After leaving the spirits of the State Museum, we headed to the place that I was looking forward to the most, the Bull Street Asylum. I had passed the grounds so often and have always wanted to go inside and learn more about the history and if any strange things had ever happened there. There are many buildings on the property, all serving different purposes throughout the years of its running. The most infamous one is the Babcock building, with its many-sided dome looking out onto Elmwood Ave and all of Columbia. Unfortunately and sadly for us we didn't get a chance to go inside the Babcock building because of a devastating fire that damaged most of the building. We did get to go inside the other main building, known as the Mills building, named after the architect who built it, Robert Mills. We were privately led around a few of the many rooms, staircases, and hallways that make up the building, all cool and creepy. The hospital had always tried to cure its patients in a humane way, but there were a few incidents that we learned of where their code of honor seemed to slip through the cracks. One nurse sewed a patient's mouth closed after they back talked and cussed her out, and another left a woman in a straightjacket locked in a room for over 12 hours, resulting in death. All in all, the Bull Street Asylum was definitely one of the highlights of my week!      

On Thursday, our final day of off-campus activities, we took the long-awaited trip to Charleston. We arrived in Charleston just in time to have dinner downtown and then head to our tour. Charleston is such an old and historic town, therefore perfect for ghosts, so every other building is basically haunted. We went to several of the iconic haunts downtown such as duelers alley, St. Philips Church, the old powder magazine, and the graveyard of the old Unitarian Church. The ghostly woman who haunts St. Philips church is seen in mourning attire and is said to be a grieving mother. The ghost at the Unitarian Church graveyard always appears dressed in white, but her identity has several possible suspects. The most iconic suspect is Lavinia Fischer, a notorious serial killer from outside Charleston. In the early 19th century, she and her husband ran an inn where they murdered their rich patrons. They eventually were caught and executed but only after killing countless people, earning her the title of first female serial killer in America. They are said to be buried in a mass grave under the graveyard, which would explain her connection to the place. She is also said to haunt another location where she was killed, the old Charleston County Jail, another notoriously haunted location.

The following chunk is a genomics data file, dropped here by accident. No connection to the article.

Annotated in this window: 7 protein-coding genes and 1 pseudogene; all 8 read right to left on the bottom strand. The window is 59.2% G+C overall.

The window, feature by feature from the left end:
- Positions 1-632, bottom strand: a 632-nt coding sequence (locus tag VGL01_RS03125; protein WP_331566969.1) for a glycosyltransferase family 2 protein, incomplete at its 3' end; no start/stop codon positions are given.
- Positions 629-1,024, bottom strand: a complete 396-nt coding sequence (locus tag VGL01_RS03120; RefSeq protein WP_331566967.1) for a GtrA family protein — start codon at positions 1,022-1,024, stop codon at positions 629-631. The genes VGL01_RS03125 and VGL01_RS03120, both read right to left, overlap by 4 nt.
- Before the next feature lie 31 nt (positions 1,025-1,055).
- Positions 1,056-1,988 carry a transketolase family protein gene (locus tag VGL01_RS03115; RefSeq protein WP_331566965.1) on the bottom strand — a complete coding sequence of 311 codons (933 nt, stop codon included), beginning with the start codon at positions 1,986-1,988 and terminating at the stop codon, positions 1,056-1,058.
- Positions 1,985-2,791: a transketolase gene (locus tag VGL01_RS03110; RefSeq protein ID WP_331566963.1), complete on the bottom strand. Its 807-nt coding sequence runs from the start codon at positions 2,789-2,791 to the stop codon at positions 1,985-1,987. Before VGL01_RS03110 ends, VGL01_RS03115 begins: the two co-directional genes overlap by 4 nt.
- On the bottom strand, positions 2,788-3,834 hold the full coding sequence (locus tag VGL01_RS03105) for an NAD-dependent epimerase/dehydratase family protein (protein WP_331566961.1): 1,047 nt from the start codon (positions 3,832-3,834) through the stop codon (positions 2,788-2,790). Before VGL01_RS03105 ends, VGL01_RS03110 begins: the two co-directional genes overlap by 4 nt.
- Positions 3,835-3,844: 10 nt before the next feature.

On our final day, to incorporate some more education into our week of haunted endeavors, every student did something creative to either re-tell an old story, or create a spooky tale of their own, whether it be written, listened to or even watched! For those of us who love a good horror movie or scary story, this Winterim was perfect! From asylums to ghost tours, to old beautiful architecture laced with history, our Winterim week was so much fun and had many highlights and high points. I hope you enjoyed this blog of our week and all the fun experiences we had and the fun places and stories we heard!